Kiwano, African Horned Cucumber or Melon, Jelly Melon
Cucumis metuliferus is a member of the Cucurbitaceae (gourd) family.
The horned cucumber plant is a vine 5-10 feet long of African origin. The stem is angular, ridged and hairy; internodes are 2-3 inches long. At each node, a 1-2 inch long curling tendril forms, along with two to four pale yellow male flowers, a leaf petiole, and occasionally a fruiting branch. The small, deeply cut, five-lobed leaves are similar to those of the watermelon. The fruits have an oblong shape, are 2 to 4 inches long, light-green until maturity and have distinctive, long, sharp spines on their exterior.
Marketing. Can't find sweet California grown Kiwanos.
Current production and yield. The name "Kiwano" is a registered trademark of Prinut Inc. which imports the horned melon from New Zealand. It's been grown in New Zealand since the 1980's. Frieda's Finest Produce Specialties Inc. of Los Angeles currently markets the Kiwano in the U.S. It is available year-round from New Zealand and California. Frieda's Finest reported in August 1989 that they were anticipating there would be at least 60,000 cartons of California grown Kiwanos/horned melons before the end of 1989. A New Zealand grower reported a yield of 200,000, 10-pound trays of fruit from 50 acres, but an 18 acre planting in Los Banos, CA yielded only 12,000 trays.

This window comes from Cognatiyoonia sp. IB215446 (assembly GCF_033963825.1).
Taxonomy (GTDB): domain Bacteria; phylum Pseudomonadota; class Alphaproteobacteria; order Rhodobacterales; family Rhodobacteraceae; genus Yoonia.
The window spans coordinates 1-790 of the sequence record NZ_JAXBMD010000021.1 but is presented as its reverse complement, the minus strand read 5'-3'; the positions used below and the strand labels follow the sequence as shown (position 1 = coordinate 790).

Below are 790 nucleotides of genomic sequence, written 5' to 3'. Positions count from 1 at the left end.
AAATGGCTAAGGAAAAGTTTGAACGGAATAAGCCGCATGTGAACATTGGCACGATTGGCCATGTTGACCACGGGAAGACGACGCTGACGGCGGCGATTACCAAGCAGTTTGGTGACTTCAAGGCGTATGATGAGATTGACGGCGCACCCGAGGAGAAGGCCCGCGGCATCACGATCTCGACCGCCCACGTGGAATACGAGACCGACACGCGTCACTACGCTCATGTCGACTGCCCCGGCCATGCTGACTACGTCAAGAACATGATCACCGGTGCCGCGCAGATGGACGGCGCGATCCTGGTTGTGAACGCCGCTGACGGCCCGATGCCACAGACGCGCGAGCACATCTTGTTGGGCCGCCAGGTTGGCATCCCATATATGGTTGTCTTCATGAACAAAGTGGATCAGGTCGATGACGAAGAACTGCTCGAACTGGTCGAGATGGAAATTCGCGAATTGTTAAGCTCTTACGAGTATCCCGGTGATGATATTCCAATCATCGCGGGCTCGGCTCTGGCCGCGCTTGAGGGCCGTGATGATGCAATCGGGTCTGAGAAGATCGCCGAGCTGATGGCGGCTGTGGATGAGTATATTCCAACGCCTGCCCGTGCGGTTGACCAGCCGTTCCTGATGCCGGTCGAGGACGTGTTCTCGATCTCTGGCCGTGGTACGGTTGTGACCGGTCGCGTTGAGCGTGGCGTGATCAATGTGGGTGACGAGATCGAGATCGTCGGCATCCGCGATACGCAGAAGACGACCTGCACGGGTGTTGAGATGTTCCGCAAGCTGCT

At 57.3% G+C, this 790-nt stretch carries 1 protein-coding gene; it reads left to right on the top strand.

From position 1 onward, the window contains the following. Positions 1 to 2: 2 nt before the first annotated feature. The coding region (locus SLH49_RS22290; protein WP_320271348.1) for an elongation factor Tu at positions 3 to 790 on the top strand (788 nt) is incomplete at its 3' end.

Use. The spiny fruits have a bland citrus or banana-like flavor. They are difficult to use because of the seeds. The fruit pulp can be strained to make a juice. The fruit turns bright orange when it is ripe. The ripe interior has a lime green jelly-like flesh with large seeds. The primary marketing thrust, however, is to sell the fruit for garnishes or decorative purposes.
Climatic requirements. The plant is sensitive to cold and may be only grown during the warm seasons. Hot, dry conditions are best for preventing powdery mildew.
Propagation and care. The plants are grown similarly to cucumbers. Caution is in order because Kiwanos have a "weedy" nature; they are vigorous climbers and robust plants which can quickly take over land. The fruit forms in clusters with the fruit closest to the plant center maturing first. They have to be cut from the vine, gloves should be worn, and care taken not to puncture a neighboring fruit with the spines. Consequently harvesting and packing are time and labor intensive.
Harvest and postharvest handling. USDA storage recommendations are 50° to 60°F (10° to 15°C) at 90 percent relative humidity, with an approximate storage life of 6 months. Do not stack the fruit as the spines can puncture other fruit. In New Zealand spines are made blunt by sanding.
Shidler, Lisa. "Kiwano Sparks Controversy." The Packer, July 19, 1986.
Campbell, Dan. "Hey Spike." Central Valley Rancher. January 1987.
The Packer. 1989 Produce Availability and Merchandising Guide.
Charlotte Glenn. Le Marché Seeds International, Dixon, CA. Personal communication.
Bill Fujimoto, Monterey Market, Berkeley. Personal communication.
Tropical Products Transport Handbook. USDA Agric. Handbook 668. 1987.
Compiled by Claudia Myers, UC Small Farm Center.
Reviewed by Charlotte Glenn, 11/15/89.
Reviewed by Tim Hartz, Vegetable Specialist, U.C. Riverside, 11/29/89.
Figure 1. The fruits of the African horned cucumber, also called kiwano are 2 to 4 inches long at maturity. (Photo by Hunter Johnson).
Figure 2. Kiwanos on sale at a specialty market. (Photo by Robert Cook).